WASHINGTON, Aug 6 (Reuters) - A majority of people in the Arab world now
hold a negative view of President Barack Obama and the United States in
a substantial change from how he was seen at the start of his
presidency, according to a public opinion poll released on Thursday.
Sixty-two percent hold a dim view of Obama and the United States
compared with 20 percent who view them in a positive light, according to
the 2010 Arab Public Opinion Poll released by Washington-based think
tank The Brookings Institution.
In a survey early in his presidency, only 23 percent of respondents in
six countries expressed a negative view of Obama and the United States,
while 45 percent were positive about the new administration, which took
office in January 2009.
In the latest poll, 63 percent said they were discouraged by Obama's Middle East policy and 16 percent said they were hopeful.
The findings also marked a reversal from the previous year, when more
than half were optimistic about US Middle East policy and only 15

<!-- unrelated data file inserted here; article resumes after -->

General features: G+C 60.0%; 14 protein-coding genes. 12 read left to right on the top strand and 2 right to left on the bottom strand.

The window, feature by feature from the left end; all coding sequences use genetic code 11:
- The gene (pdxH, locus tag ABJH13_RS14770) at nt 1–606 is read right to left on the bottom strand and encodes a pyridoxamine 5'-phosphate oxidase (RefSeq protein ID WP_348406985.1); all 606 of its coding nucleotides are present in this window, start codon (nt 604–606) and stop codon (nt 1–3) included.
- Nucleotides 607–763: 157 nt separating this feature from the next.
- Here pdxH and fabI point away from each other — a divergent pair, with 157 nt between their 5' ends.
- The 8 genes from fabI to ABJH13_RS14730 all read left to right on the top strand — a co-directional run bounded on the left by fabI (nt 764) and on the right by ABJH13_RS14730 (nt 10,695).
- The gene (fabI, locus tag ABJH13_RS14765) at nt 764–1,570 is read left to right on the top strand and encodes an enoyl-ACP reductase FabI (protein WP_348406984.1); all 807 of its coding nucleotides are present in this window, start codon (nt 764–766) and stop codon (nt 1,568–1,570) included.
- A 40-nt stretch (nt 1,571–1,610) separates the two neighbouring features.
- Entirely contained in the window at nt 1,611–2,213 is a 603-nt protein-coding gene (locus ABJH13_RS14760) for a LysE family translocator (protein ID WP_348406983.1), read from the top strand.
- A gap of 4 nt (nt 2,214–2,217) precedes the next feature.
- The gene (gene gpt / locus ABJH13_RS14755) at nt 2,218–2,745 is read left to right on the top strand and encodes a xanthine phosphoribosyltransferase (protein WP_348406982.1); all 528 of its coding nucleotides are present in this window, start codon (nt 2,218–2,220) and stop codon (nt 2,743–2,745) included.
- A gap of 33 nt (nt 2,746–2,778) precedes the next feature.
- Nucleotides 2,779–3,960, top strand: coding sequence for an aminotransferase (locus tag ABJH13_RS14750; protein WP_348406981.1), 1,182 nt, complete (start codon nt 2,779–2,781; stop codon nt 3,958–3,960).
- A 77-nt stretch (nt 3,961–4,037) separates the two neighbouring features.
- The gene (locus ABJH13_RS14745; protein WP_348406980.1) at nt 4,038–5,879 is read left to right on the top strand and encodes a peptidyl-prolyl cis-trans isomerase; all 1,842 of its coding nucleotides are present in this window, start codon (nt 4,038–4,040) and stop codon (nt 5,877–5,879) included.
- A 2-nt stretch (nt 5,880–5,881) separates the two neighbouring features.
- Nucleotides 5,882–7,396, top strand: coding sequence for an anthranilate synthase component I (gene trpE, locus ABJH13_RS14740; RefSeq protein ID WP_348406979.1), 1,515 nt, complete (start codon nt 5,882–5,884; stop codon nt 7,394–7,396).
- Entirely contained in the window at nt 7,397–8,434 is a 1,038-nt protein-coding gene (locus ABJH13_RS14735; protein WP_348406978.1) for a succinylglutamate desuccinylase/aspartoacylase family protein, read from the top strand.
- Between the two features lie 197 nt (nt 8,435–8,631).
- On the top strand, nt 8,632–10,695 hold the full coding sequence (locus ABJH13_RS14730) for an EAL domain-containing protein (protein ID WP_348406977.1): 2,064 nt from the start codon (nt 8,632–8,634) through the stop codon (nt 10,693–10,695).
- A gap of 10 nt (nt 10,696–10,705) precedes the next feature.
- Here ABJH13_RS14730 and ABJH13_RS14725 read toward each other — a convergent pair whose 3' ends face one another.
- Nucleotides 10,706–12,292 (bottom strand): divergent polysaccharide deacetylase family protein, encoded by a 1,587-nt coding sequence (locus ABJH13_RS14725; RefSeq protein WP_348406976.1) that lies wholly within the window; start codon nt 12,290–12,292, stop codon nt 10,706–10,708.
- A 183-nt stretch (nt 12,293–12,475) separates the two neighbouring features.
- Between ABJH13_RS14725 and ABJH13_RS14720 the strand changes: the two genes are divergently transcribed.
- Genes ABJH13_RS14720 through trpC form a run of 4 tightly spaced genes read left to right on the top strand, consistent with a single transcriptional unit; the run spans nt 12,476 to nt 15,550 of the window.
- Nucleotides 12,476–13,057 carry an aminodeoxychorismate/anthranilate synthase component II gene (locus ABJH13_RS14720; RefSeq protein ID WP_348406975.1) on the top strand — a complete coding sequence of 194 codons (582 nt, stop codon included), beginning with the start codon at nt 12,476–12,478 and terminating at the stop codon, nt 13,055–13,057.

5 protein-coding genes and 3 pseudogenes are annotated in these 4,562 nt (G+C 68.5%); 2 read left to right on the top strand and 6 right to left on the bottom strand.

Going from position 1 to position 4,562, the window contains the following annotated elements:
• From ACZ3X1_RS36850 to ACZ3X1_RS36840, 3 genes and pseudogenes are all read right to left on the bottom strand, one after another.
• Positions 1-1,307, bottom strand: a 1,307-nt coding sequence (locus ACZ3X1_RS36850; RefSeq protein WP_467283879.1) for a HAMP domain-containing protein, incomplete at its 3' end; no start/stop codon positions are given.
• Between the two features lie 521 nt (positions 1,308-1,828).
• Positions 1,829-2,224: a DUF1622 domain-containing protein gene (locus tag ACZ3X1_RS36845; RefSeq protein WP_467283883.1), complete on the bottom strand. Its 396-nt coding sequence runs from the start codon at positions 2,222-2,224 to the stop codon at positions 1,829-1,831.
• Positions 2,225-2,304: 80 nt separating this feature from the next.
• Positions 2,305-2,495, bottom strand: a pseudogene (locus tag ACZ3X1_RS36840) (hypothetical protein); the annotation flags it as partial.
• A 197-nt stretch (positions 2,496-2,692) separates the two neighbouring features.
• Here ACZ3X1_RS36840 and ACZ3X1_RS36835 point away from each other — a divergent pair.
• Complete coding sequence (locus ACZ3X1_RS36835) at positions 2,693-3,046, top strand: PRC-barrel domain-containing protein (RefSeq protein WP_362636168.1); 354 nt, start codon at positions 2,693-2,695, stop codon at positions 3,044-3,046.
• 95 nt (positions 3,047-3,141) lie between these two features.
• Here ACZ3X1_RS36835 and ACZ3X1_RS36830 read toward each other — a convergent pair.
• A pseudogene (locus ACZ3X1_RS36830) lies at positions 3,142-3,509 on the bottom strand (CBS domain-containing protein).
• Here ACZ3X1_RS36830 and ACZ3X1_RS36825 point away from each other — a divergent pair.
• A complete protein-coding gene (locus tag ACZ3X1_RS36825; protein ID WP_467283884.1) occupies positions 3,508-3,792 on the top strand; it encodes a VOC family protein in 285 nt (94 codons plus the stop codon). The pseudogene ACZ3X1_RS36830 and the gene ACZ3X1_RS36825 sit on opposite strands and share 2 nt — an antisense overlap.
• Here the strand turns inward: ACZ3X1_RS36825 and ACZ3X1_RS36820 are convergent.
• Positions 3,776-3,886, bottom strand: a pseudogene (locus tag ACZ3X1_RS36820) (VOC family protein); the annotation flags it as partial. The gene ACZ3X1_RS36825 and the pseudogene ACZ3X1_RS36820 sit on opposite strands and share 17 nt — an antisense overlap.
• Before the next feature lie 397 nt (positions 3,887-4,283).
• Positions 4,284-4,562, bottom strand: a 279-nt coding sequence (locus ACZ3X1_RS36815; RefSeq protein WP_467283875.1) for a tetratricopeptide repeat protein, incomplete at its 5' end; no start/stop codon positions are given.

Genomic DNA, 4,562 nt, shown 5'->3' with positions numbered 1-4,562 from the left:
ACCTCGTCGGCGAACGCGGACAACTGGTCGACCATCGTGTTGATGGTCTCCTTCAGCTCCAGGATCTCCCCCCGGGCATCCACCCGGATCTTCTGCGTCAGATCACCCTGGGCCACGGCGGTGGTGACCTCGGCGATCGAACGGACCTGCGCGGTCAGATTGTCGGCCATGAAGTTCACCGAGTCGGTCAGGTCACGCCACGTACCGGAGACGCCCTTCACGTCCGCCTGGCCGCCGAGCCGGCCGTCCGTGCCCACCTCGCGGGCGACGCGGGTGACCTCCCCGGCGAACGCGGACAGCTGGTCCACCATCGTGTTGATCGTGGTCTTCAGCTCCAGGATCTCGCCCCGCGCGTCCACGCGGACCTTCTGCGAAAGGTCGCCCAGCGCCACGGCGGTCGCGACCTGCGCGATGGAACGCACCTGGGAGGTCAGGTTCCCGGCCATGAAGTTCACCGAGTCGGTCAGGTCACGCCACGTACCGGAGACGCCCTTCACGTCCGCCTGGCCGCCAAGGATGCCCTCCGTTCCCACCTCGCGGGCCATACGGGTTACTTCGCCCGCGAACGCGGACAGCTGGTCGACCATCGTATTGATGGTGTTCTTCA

percent were discouraged.
A majority (61 percent) of the nearly 4,000 people in Egypt, Jordan,
Lebanon, Morocco, Saudi Arabia, and United Arab Emirates said they were
most disappointed with Obama's policies on the Israeli-Palestinian
Iraq was the second most disappointing issue, but it was a distant
second with a mere 27 percent of respondents calling it a top priority.
More than half of those polled (54 percent) said an Israeli-Palestinian
peace agreement would improve their views of the United States the most.
In last year's survey, half the respondents said withdrawing troops from
Iraq was the number-one thing the United States could do to improve its
image in the Arab world.
Among other findings, a majority of the Arab public now see a nuclear-armed Iran as being better for the Middle East.
Fifty-seven percent believe Iran is trying to develop nuclear weapons, about the same as in 2009 but up from 39 percent in 2008.
Fifty-seven percent said that if Iran acquires nuclear weapons the
likely outcome would be more positive for the Middle East, compared with
21 percent who say it would be a more negative development.
Last year, only 29 percent thought a nuclear-armed Iran would be good
for the region, while 46 percent said the likely outcome would be more
The poll of 3,976 people was conducted June 29-July 20, by the
University of Maryland and Zogby International. The margin of error is
plus or minus 1.6 percentage points.